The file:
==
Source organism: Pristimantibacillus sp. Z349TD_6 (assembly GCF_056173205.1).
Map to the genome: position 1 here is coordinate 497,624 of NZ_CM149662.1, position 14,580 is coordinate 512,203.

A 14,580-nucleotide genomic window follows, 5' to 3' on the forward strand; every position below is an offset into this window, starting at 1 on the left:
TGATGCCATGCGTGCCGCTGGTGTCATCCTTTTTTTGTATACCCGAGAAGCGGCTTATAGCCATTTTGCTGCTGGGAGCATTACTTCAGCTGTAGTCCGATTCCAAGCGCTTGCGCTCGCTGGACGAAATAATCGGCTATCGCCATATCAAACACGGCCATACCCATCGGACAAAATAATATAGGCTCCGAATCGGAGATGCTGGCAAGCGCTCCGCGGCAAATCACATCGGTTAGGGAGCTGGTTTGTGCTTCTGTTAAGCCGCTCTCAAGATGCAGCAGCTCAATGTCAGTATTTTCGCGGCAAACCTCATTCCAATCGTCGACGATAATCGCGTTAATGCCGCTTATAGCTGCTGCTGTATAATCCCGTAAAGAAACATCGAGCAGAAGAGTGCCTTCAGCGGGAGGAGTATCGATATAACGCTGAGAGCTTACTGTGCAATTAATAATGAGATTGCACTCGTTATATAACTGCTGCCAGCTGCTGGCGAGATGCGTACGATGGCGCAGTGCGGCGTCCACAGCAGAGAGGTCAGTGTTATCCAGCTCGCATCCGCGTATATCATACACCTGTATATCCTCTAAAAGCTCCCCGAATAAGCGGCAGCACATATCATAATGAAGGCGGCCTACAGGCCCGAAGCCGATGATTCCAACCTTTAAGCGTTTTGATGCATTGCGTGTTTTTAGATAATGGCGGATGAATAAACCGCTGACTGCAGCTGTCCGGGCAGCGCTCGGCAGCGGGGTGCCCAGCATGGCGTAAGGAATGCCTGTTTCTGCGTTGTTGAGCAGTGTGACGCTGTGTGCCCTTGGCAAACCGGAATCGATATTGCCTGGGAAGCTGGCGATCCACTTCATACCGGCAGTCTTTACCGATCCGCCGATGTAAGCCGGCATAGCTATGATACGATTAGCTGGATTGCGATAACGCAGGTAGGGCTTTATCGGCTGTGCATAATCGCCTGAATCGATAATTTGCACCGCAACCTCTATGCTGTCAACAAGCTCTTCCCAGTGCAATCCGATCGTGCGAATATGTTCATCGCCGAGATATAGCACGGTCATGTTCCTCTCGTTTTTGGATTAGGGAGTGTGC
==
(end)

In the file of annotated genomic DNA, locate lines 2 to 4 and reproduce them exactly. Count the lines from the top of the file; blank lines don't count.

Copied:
Map to the genome: position 1 here is coordinate 497,624 of NZ_CM149662.1, position 14,580 is coordinate 512,203.

A 14,580-nucleotide genomic window follows, 5' to 3' on the forward strand; every position below is an offset into this window, starting at 1 on the left:
TGATGCCATGCGTGCCGCTGGTGTCATCCTTTTTTTGTATACCCGAGAAGCGGCTTATAGCCATTTTGCTGCTGGGAGCATTACTTCAGCTGTAGTCCGATTCCAAGCGCTTGCGCTCGCTGGACGAAATAATCGGCTATCGCCATATCAAACACGGCCATACCCATCGGACAAAATAATATAGGCTCCGAATCGGAGATGCTGGCAAGCGCTCCGCGGCAAATCACATCGGTTAGGGAGCTGGTTTGTGCTTCTGTTAAGCCGCTCTCAAGATGCAGCAGCTCAATGTCAGTATTTTCGCGGCAAACCTCATTCCAATCGTCGACGATAATCGCGTTAATGCCGCTTATAGCTGCTGCTGTATAATCCCGTAAAGAAACATCGAGCAGAAGAGTGCCTTCAGCGGGAGGAGTATCGATATAACGCTGAGAGCTTACTGTGCAATTAATAATGAGATTGCACTCGTTATATAACTGCTGCCAGCTGCTGGCGAGATGCGTACGATGGCGCAGTGCGGCGTCCACAGCAGAGAGGTCAGTGTTATCCAGCTCGCATCCGCGTATATCATACACCTGTATATCCTCTAAAAGCTCCCCGAATAAGCGGCAGCACATATCATAATGAAGGCGGCCTACAGGCCCGAAGCCGATGATTCCAACCTTTAAGCGTTTTGATGCATTGCGTGTTTTTAGATAATGGCGGATGAATAAACCGCTGACTGCAGCTGTCCGGGCAGCGCTCGGCAGCGGGGTGCCCAGCATGGCGTAAGGAATGCCTGTTTCTGCGTTGTTGAGCAGTGTGACGCTGTGTGCCCTTGGCAAACCGGAATCGATATTGCCTGGGAAGCTGGCGATCCACTTCATACCGGCAGTCTTTACCGATCCGCCGATGTAAGCCGGCATAGCTATGATACGATTAGCTGGATTGCGATAACGCAGGTAGGGCTTTATCGGCTGTGCATAATCGCCTGAATCGATAATTTGCACCGCAACCTCTATGCTGTCAACAAGCTCTTCCCAGTGCAATCCGATCGTGCGAATATGTTCATCGCCGAGATATAGCACGGTCATGTTCCTCTCGTTTTTGGATTAGGGAGTGTGC